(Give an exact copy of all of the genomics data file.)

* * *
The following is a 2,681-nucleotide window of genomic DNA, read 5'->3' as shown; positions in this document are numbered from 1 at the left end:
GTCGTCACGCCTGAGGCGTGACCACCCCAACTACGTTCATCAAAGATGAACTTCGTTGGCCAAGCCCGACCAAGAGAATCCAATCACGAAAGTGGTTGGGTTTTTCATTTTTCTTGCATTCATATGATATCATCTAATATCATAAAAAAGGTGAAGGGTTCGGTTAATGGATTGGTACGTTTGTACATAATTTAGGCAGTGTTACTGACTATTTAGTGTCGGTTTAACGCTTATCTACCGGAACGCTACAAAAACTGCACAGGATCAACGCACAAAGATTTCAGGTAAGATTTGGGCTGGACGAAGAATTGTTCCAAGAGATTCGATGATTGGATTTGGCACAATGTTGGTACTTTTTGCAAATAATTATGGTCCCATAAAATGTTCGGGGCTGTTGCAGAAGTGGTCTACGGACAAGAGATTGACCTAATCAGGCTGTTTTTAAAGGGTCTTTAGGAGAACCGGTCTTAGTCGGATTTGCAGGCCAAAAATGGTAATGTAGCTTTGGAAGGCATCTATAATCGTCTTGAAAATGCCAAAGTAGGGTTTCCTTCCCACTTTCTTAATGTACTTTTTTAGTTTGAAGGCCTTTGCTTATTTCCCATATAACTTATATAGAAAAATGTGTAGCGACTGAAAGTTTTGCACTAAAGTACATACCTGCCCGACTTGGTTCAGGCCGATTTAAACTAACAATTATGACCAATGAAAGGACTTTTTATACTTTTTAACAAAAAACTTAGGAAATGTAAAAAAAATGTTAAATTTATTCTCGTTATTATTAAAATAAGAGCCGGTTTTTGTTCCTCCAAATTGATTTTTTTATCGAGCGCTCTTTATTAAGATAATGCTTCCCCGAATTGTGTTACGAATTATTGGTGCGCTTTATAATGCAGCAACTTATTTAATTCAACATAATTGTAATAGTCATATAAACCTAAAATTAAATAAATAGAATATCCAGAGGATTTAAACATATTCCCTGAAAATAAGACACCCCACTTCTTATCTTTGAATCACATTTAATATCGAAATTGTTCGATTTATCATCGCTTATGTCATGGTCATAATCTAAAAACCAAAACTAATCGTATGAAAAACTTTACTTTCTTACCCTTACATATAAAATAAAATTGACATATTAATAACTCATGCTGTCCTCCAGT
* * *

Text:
The following is a 2,681-nucleotide window of genomic DNA, read 5'->3' as shown; positions in this document are numbered from 1 at the left end:
GTCGTCACGCCTGAGGCGTGACCACCCCAACTACGTTCATCAAAGATGAACTTCGTTGGCCAAGCCCGACCAAGAGAATCCAATCACGAAAGTGGTTGGGTTTTTCATTTTTCTTGCATTCATATGATATCATCTAATATCATAAAAAAGGTGAAGGGTTCGGTTAATGGATTGGTACGTTTGTACATAATTTAGGCAGTGTTACTGACTATTTAGTGTCGGTTTAACGCTTATCTACCGGAACGCTACAAAAACTGCACAGGATCAACGCACAAAGATTTCAGGTAAGATTTGGGCTGGACGAAGAATTGTTCCAAGAGATTCGATGATTGGATTTGGCACAATGTTGGTACTTTTTGCAAATAATTATGGTCCCATAAAATGTTCGGGGCTGTTGCAGAAGTGGTCTACGGACAAGAGATTGACCTAATCAGGCTGTTTTTAAAGGGTCTTTAGGAGAACCGGTCTTAGTCGGATTTGCAGGCCAAAAATGGTAATGTAGCTTTGGAAGGCATCTATAATCGTCTTGAAAATGCCAAAGTAGGGTTTCCTTCCCACTTTCTTAATGTACTTTTTTAGTTTGAAGGCCTTTGCTTATTTCCCATATAACTTATATAGAAAAATGTGTAGCGACTGAAAGTTTTGCACTAAAGTACATACCTGCCCGACTTGGTTCAGGCCGATTTAAACTAACAATTATGACCAATGAAAGGACTTTTTATACTTTTTAACAAAAAACTTAGGAAATGTAAAAAAAATGTTAAATTTATTCTCGTTATTATTAAAATAAGAGCCGGTTTTTGTTCCTCCAAATTGATTTTTTTATCGAGCGCTCTTTATTAAGATAATGCTTCCCCGAATTGTGTTACGAATTATTGGTGCGCTTTATAATGCAGCAACTTATTTAATTCAACATAATTGTAATAGTCATATAAACCTAAAATTAAATAAATAGAATATCCAGAGGATTTAAACATATTCCCTGAAAATAAGACACCCCACTTCTTATCTTTGAATCACATTTAATATCGAAATTGTTCGATTTATCATCGCTTATGTCATGGTCATAATCTAAAAACCAAAACTAATCGTATGAAAAACTTTACTTTCTTACCCTTACATATAAAATAAAATTGACATATTAATAACTCATGCTGTCCTCCAGT